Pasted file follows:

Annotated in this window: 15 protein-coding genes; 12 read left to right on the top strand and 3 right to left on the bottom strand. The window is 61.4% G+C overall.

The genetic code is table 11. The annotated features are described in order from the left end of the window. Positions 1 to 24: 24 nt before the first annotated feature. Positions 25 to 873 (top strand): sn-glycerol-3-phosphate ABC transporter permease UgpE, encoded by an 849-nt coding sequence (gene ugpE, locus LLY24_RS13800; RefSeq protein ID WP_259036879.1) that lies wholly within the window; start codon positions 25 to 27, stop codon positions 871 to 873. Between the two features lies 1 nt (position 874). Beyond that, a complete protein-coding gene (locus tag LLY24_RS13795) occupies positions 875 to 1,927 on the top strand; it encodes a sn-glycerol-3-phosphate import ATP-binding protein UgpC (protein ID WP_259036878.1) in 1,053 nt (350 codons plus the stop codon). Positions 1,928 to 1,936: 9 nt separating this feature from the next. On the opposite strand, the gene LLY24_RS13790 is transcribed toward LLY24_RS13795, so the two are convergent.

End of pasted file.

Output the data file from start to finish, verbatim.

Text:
Annotated in this window: 15 protein-coding genes; 12 read left to right on the top strand and 3 right to left on the bottom strand. The window is 61.4% G+C overall.

The genetic code is table 11. The annotated features are described in order from the left end of the window. Positions 1 to 24: 24 nt before the first annotated feature. Positions 25 to 873 (top strand): sn-glycerol-3-phosphate ABC transporter permease UgpE, encoded by an 849-nt coding sequence (gene ugpE, locus LLY24_RS13800; RefSeq protein ID WP_259036879.1) that lies wholly within the window; start codon positions 25 to 27, stop codon positions 871 to 873. Between the two features lies 1 nt (position 874). Beyond that, a complete protein-coding gene (locus tag LLY24_RS13795) occupies positions 875 to 1,927 on the top strand; it encodes a sn-glycerol-3-phosphate import ATP-binding protein UgpC (protein ID WP_259036878.1) in 1,053 nt (350 codons plus the stop codon). Positions 1,928 to 1,936: 9 nt separating this feature from the next. On the opposite strand, the gene LLY24_RS13790 is transcribed toward LLY24_RS13795, so the two are convergent.